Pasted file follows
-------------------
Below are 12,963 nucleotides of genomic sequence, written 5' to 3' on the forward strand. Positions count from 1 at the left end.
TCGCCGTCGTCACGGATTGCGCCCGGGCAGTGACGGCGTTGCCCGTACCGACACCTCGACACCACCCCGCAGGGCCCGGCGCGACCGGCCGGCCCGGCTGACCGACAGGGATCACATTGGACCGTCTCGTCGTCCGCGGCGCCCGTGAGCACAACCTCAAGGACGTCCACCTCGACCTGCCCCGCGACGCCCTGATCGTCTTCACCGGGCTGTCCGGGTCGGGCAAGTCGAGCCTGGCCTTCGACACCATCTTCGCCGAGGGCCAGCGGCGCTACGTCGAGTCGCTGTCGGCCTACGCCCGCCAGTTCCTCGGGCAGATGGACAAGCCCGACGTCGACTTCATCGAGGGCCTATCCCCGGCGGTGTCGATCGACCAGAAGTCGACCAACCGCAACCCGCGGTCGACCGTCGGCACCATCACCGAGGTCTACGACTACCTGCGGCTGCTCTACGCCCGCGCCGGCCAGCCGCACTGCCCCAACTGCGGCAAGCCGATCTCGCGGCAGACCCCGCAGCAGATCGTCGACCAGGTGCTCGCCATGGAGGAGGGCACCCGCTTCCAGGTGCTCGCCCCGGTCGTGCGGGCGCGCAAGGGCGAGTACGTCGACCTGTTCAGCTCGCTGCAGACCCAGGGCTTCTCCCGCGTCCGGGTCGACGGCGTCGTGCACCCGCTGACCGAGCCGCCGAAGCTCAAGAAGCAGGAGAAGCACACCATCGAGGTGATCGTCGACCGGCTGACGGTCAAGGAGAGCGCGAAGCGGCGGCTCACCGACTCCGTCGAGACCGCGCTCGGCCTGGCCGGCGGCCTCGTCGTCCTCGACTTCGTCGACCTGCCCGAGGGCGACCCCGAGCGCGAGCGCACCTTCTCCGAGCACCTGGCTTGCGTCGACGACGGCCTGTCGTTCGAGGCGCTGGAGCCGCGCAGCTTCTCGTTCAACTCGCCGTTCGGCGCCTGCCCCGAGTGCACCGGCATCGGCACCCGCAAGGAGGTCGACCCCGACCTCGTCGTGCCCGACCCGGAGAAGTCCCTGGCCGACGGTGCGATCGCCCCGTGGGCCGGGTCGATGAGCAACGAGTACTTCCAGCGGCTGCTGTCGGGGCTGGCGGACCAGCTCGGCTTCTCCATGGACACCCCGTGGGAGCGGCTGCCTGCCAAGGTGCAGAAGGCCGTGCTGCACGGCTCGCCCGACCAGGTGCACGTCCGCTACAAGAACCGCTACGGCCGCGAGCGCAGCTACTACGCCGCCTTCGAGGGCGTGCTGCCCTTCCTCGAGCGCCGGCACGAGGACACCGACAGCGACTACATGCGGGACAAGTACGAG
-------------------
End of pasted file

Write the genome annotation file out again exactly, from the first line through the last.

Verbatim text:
Below are 12,963 nucleotides of genomic sequence, written 5' to 3' on the forward strand. Positions count from 1 at the left end.
TCGCCGTCGTCACGGATTGCGCCCGGGCAGTGACGGCGTTGCCCGTACCGACACCTCGACACCACCCCGCAGGGCCCGGCGCGACCGGCCGGCCCGGCTGACCGACAGGGATCACATTGGACCGTCTCGTCGTCCGCGGCGCCCGTGAGCACAACCTCAAGGACGTCCACCTCGACCTGCCCCGCGACGCCCTGATCGTCTTCACCGGGCTGTCCGGGTCGGGCAAGTCGAGCCTGGCCTTCGACACCATCTTCGCCGAGGGCCAGCGGCGCTACGTCGAGTCGCTGTCGGCCTACGCCCGCCAGTTCCTCGGGCAGATGGACAAGCCCGACGTCGACTTCATCGAGGGCCTATCCCCGGCGGTGTCGATCGACCAGAAGTCGACCAACCGCAACCCGCGGTCGACCGTCGGCACCATCACCGAGGTCTACGACTACCTGCGGCTGCTCTACGCCCGCGCCGGCCAGCCGCACTGCCCCAACTGCGGCAAGCCGATCTCGCGGCAGACCCCGCAGCAGATCGTCGACCAGGTGCTCGCCATGGAGGAGGGCACCCGCTTCCAGGTGCTCGCCCCGGTCGTGCGGGCGCGCAAGGGCGAGTACGTCGACCTGTTCAGCTCGCTGCAGACCCAGGGCTTCTCCCGCGTCCGGGTCGACGGCGTCGTGCACCCGCTGACCGAGCCGCCGAAGCTCAAGAAGCAGGAGAAGCACACCATCGAGGTGATCGTCGACCGGCTGACGGTCAAGGAGAGCGCGAAGCGGCGGCTCACCGACTCCGTCGAGACCGCGCTCGGCCTGGCCGGCGGCCTCGTCGTCCTCGACTTCGTCGACCTGCCCGAGGGCGACCCCGAGCGCGAGCGCACCTTCTCCGAGCACCTGGCTTGCGTCGACGACGGCCTGTCGTTCGAGGCGCTGGAGCCGCGCAGCTTCTCGTTCAACTCGCCGTTCGGCGCCTGCCCCGAGTGCACCGGCATCGGCACCCGCAAGGAGGTCGACCCCGACCTCGTCGTGCCCGACCCGGAGAAGTCCCTGGCCGACGGTGCGATCGCCCCGTGGGCCGGGTCGATGAGCAACGAGTACTTCCAGCGGCTGCTGTCGGGGCTGGCGGACCAGCTCGGCTTCTCCATGGACACCCCGTGGGAGCGGCTGCCTGCCAAGGTGCAGAAGGCCGTGCTGCACGGCTCGCCCGACCAGGTGCACGTCCGCTACAAGAACCGCTACGGCCGCGAGCGCAGCTACTACGCCGCCTTCGAGGGCGTGCTGCCCTTCCTCGAGCGCCGGCACGAGGACACCGACAGCGACTACATGCGGGACAAGTACGAG